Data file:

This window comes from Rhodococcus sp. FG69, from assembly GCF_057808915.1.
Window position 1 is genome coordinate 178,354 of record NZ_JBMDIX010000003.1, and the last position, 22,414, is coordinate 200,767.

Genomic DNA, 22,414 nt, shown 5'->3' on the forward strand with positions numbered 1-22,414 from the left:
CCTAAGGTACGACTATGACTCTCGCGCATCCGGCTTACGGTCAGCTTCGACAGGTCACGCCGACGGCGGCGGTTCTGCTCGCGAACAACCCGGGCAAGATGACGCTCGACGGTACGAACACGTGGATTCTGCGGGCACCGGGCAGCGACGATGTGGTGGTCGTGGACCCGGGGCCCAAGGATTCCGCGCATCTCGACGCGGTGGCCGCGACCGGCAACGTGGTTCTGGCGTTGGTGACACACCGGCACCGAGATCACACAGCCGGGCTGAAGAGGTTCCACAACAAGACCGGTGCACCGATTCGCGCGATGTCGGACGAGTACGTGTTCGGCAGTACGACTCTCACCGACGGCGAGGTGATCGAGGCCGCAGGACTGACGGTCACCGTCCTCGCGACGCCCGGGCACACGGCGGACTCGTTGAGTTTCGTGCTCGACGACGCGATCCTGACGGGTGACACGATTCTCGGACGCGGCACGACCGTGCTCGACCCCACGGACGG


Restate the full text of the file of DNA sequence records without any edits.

This window comes from Rhodococcus sp. FG69, from assembly GCF_057808915.1.
Window position 1 is genome coordinate 178,354 of record NZ_JBMDIX010000003.1, and the last position, 22,414, is coordinate 200,767.

Genomic DNA, 22,414 nt, shown 5'->3' on the forward strand with positions numbered 1-22,414 from the left:
CCTAAGGTACGACTATGACTCTCGCGCATCCGGCTTACGGTCAGCTTCGACAGGTCACGCCGACGGCGGCGGTTCTGCTCGCGAACAACCCGGGCAAGATGACGCTCGACGGTACGAACACGTGGATTCTGCGGGCACCGGGCAGCGACGATGTGGTGGTCGTGGACCCGGGGCCCAAGGATTCCGCGCATCTCGACGCGGTGGCCGCGACCGGCAACGTGGTTCTGGCGTTGGTGACACACCGGCACCGAGATCACACAGCCGGGCTGAAGAGGTTCCACAACAAGACCGGTGCACCGATTCGCGCGATGTCGGACGAGTACGTGTTCGGCAGTACGACTCTCACCGACGGCGAGGTGATCGAGGCCGCAGGACTGACGGTCACCGTCCTCGCGACGCCCGGGCACACGGCGGACTCGTTGAGTTTCGTGCTCGACGACGCGATCCTGACGGGTGACACGATTCTCGGACGCGGCACGACCGTGCTCGACCCCACGGACGG